S9-1.4 Jan. 6 Suction feeding mechanics and diversity in fishes WAINWRIGHT, P.C.; Univ. of California, Davis email@example.com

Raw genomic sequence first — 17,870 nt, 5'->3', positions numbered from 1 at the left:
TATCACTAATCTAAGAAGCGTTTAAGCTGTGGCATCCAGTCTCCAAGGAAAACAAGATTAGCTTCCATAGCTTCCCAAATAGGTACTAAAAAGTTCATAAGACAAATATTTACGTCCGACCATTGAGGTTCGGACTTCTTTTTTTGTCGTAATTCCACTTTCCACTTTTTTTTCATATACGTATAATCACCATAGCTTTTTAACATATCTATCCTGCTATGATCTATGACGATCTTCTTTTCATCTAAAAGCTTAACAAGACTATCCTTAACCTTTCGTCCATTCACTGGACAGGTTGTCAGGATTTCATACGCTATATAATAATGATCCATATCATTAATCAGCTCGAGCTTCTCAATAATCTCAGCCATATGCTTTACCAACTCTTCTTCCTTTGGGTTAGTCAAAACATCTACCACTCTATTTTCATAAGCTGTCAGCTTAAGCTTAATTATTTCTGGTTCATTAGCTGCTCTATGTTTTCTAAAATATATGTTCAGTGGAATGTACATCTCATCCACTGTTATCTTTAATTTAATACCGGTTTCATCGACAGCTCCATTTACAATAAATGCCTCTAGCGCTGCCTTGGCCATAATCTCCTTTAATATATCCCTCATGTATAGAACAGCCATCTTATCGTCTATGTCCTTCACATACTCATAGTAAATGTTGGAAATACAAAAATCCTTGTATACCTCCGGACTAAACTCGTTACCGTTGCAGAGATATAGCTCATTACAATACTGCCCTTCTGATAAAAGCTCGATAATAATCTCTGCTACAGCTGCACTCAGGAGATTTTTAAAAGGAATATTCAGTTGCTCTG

Suction feeding is the most widely used mechanism of prey capture among fishes, so any attempt to understand trophic diversity in this group must be rooted in an understanding of how suction feeding works. I focus on a series of recent insights on the nature of suction feeding performance and the forces that suction feeders exert on their prey as a foundation for a reinterpretation of some classical axes of trophic diversity in fishes. A model of the musculoskeletal basis of suction pressure points to a set of features that underlie variation in the capacity of fishes to generate suction and therefore provides a framework for interpreting the consequences of diversity in skull form. This work indicates that there are a variety of ways to build a fish that can generate high suction flow velocities. Researchers have focused mostly on drag as the dominant force that suction feeders exert on their prey, but physical modeling indicates that under most conditions the pressure gradient is the dominant force experienced by prey. An insight that emerges here is that the force exerted on a prey item increases with reduction of mouth diameter, even when peak suction velocity is held constant. Mapping of morphology onto prey-use patterns reveals that (1) a few highly demanding prey types tend to generate easily recognized patterns of convergence (e.g. mollusk crushing, zooplanktivory), but (2) most prey types exhibit many-to-one mapping in which multiple forms feed on the same thing. This is partly because the performance requirements of many prey are modest, but also because the complexity of the feeding mechanism means that many morphologies can have the same feeding performance. Supported by NSF IOB-0610310 and 0444554.